Friday, May 25, 2012

Hope vs Optimism

I recently had the privilege of spending a few days with a group of people who very much live my faith.   Although I have no problems living my faith day and day out, and of course everyone who knows me knows that is a big part of who I am, this past week was such a shot in the arm for me.   To spend time, laugh, share food and stories with  people who are as invested in their faith and their lives as I am was energizing.

One thing that really hit home  was the Cardinal's homily on Tuesday.  He spoke about many things but the one thing that I took away with me was the difference between optimism and hope.  I have always felt that through this journey, I have had a good and hopeful outlook.  Not just a positive attitude or a 'pollyanna' view of things but an actually hopeful belief that 'all will be well'.   That is what differentiates optimism from hope.  

Optimism is the belief that all will work out the way we want it to.   Hope is the belief that no matter what happens we trust that it will be o.k.    A very subtle but important difference.  

When I was first diagnosed I constantly heard people tell me that a positive attitude was very important in my healing.    No one explained exactly what that meant.   Was I suppose to go around with a smile on my face, because if so that certainly wasn't going to happen.   I didn't feel like smiling and I wasn't about to do it to make everyone else feel better.    Was I suppose to pretend that the thought of dying didn't scare the 'hell' out of me?   Was I to tell people 'don't worry' I will be fine?    I had to figure out  what this so important 'positive attitude' actually entailed.    Well, it meant none of these things, that I was sure of.   If it did then I would not be having a positive attitude.

I figured out through great thought and much prayer that this elusive idea of a positive attitude was really a state of hopefulness.   I had to accept that I had this terrible disease, but at the same time I had to come to a place that I knew no matter what happened my daughter and I would be fine.   I had to find a way to 'TRUST'.....that was what it mean to have a positive attitude, to have hope not just optimism.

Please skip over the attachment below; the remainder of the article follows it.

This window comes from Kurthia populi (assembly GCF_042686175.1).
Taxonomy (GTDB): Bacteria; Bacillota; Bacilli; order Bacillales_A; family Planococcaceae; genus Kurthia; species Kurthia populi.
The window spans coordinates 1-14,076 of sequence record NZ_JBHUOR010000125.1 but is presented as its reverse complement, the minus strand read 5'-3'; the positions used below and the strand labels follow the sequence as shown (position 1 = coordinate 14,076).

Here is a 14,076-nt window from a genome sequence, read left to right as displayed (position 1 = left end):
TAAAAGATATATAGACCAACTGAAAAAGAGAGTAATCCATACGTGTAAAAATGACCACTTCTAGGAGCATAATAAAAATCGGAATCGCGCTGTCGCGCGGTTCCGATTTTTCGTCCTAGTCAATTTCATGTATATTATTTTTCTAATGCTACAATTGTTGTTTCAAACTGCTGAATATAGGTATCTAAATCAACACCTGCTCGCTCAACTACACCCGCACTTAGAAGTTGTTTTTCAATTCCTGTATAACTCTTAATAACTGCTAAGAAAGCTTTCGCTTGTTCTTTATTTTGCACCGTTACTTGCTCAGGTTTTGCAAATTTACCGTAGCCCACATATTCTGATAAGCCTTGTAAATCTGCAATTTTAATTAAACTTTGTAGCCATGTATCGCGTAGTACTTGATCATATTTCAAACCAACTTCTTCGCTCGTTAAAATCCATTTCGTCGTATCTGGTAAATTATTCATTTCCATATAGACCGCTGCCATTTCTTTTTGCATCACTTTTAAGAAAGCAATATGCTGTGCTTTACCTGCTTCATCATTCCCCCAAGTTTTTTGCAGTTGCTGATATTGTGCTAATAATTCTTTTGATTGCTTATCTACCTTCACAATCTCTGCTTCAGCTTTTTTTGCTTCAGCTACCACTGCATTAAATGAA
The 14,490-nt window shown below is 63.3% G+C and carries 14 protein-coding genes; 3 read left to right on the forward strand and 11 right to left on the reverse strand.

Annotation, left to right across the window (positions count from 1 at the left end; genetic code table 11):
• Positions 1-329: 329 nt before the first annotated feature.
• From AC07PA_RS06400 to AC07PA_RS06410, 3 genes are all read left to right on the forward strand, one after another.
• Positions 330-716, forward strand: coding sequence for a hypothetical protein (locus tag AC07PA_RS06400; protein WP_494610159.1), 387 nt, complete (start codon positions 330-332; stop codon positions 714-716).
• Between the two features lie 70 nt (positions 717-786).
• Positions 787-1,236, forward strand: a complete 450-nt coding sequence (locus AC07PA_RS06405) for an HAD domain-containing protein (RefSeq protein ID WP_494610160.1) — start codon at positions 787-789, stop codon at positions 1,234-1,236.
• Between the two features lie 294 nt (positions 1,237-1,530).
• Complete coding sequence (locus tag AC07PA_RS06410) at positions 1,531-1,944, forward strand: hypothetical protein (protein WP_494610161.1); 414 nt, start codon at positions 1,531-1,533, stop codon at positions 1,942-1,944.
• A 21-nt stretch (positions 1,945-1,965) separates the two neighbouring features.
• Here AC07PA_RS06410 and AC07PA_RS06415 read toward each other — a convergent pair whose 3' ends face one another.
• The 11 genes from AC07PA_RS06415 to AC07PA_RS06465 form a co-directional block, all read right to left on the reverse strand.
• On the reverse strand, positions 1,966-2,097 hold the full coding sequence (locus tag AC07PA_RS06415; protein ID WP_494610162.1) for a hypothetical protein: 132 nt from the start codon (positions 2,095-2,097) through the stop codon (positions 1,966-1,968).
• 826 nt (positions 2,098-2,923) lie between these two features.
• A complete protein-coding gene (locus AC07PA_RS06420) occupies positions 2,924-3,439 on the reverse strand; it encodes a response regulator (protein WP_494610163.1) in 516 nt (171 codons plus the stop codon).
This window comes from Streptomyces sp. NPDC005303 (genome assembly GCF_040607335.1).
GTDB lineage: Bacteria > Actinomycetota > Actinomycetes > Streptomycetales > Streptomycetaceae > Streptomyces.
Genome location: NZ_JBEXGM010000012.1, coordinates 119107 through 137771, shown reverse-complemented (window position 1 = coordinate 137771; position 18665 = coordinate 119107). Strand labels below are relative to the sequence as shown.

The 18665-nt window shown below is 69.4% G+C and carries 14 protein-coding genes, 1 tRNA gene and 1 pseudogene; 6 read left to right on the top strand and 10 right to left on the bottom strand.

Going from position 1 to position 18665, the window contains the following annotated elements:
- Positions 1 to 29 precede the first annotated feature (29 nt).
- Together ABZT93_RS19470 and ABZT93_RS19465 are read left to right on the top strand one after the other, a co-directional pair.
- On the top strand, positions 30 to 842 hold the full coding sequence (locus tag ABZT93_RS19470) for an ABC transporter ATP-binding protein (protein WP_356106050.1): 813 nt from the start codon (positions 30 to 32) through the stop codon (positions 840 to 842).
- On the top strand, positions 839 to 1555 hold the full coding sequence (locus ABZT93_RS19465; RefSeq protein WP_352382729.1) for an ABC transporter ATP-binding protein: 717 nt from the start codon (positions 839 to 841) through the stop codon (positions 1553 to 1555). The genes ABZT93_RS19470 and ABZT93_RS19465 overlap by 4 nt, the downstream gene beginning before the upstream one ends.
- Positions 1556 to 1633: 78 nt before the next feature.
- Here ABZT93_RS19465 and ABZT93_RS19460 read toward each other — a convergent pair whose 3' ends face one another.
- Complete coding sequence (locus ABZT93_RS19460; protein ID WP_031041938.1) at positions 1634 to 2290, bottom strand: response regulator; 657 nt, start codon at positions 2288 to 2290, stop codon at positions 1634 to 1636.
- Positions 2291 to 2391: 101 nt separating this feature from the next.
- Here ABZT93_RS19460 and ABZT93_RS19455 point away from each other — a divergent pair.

Trust, that I would have the strength to do what I needed to do for the treatments.
Trust in the doctors and nurses who were there to help me.
Trust, that I would have the emotional and spiritual strength to get my daughter and I through whatever was ahead.
Trust, that even if I didn't 'make it', that my daughter would be looked after and that ultimately she would be fine (the hardest one to arrive at).
Trust in my body again, that had betrayed me, so that I could live without being in a constant state of anxiety.
Trust, finally in that fact that no matter what happens 'all will be well'......
Trust in God for me...that both my daughter and I will be looked after through love.

That was the difference between being optimistic about the future and hopeful.  Optimism would have meant that I would be cured, whole again, go back to the way things were.   That the ending would be a good one from the world's point of view.   Optimistic believes that the best state of being exists in this world.    It is a way of living that would be exhausting for someone with a serious disease mainly because it demands some kind of control over the circumstances.  It would be a disappointing way to live as nothing ever goes back to the way it was, even if you are cured and live for years.  Optimism does not demand acceptance.

Hope on the other hand allows for the reality to unfold with the consolation that no matter what happens it will be o.k.   It doesn't mean giving up or not doing what is necessary.  It only takes the burden of doing everything alone and then waiting to see if it was enough.   Hope allows for you to stand back at times and rest, knowing that you aren't jeopardizing your future.  Hope allows a sense of freedom and peace in a time when everything else seems to be bound up and in chaos.  Hope brings acceptance and so doesn't need to move backwards in order to find a sense of equilibrium.

I am thankful that I have found hope and do have that necessary positive attitude.    I only wish I didn't have to get cancer to come to see that we all need to have this disposition whether we are ill or is the way we are meant to live our lives no matter what.

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